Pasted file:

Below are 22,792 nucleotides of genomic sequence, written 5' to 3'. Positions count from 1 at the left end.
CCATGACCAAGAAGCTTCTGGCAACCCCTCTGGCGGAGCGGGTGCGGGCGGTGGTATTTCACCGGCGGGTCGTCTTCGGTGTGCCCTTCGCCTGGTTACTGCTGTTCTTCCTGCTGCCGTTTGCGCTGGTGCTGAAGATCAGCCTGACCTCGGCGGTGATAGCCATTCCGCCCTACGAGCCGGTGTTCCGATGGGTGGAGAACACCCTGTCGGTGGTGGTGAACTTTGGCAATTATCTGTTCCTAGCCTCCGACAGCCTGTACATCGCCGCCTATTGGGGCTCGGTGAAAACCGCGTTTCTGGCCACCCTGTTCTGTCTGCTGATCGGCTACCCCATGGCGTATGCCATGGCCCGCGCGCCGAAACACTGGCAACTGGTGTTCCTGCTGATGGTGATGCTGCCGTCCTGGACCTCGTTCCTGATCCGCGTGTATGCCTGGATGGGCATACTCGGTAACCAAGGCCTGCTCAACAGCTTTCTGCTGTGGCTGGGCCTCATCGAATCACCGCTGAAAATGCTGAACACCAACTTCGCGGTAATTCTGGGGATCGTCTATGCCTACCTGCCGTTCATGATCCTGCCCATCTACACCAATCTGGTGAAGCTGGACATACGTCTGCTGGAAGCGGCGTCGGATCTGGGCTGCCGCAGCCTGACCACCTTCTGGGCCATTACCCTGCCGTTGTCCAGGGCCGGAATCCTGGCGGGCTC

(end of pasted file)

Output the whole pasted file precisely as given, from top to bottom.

Below are 22,792 nucleotides of genomic sequence, written 5' to 3'. Positions count from 1 at the left end.
CCATGACCAAGAAGCTTCTGGCAACCCCTCTGGCGGAGCGGGTGCGGGCGGTGGTATTTCACCGGCGGGTCGTCTTCGGTGTGCCCTTCGCCTGGTTACTGCTGTTCTTCCTGCTGCCGTTTGCGCTGGTGCTGAAGATCAGCCTGACCTCGGCGGTGATAGCCATTCCGCCCTACGAGCCGGTGTTCCGATGGGTGGAGAACACCCTGTCGGTGGTGGTGAACTTTGGCAATTATCTGTTCCTAGCCTCCGACAGCCTGTACATCGCCGCCTATTGGGGCTCGGTGAAAACCGCGTTTCTGGCCACCCTGTTCTGTCTGCTGATCGGCTACCCCATGGCGTATGCCATGGCCCGCGCGCCGAAACACTGGCAACTGGTGTTCCTGCTGATGGTGATGCTGCCGTCCTGGACCTCGTTCCTGATCCGCGTGTATGCCTGGATGGGCATACTCGGTAACCAAGGCCTGCTCAACAGCTTTCTGCTGTGGCTGGGCCTCATCGAATCACCGCTGAAAATGCTGAACACCAACTTCGCGGTAATTCTGGGGATCGTCTATGCCTACCTGCCGTTCATGATCCTGCCCATCTACACCAATCTGGTGAAGCTGGACATACGTCTGCTGGAAGCGGCGTCGGATCTGGGCTGCCGCAGCCTGACCACCTTCTGGGCCATTACCCTGCCGTTGTCCAGGGCCGGAATCCTGGCGGGCTC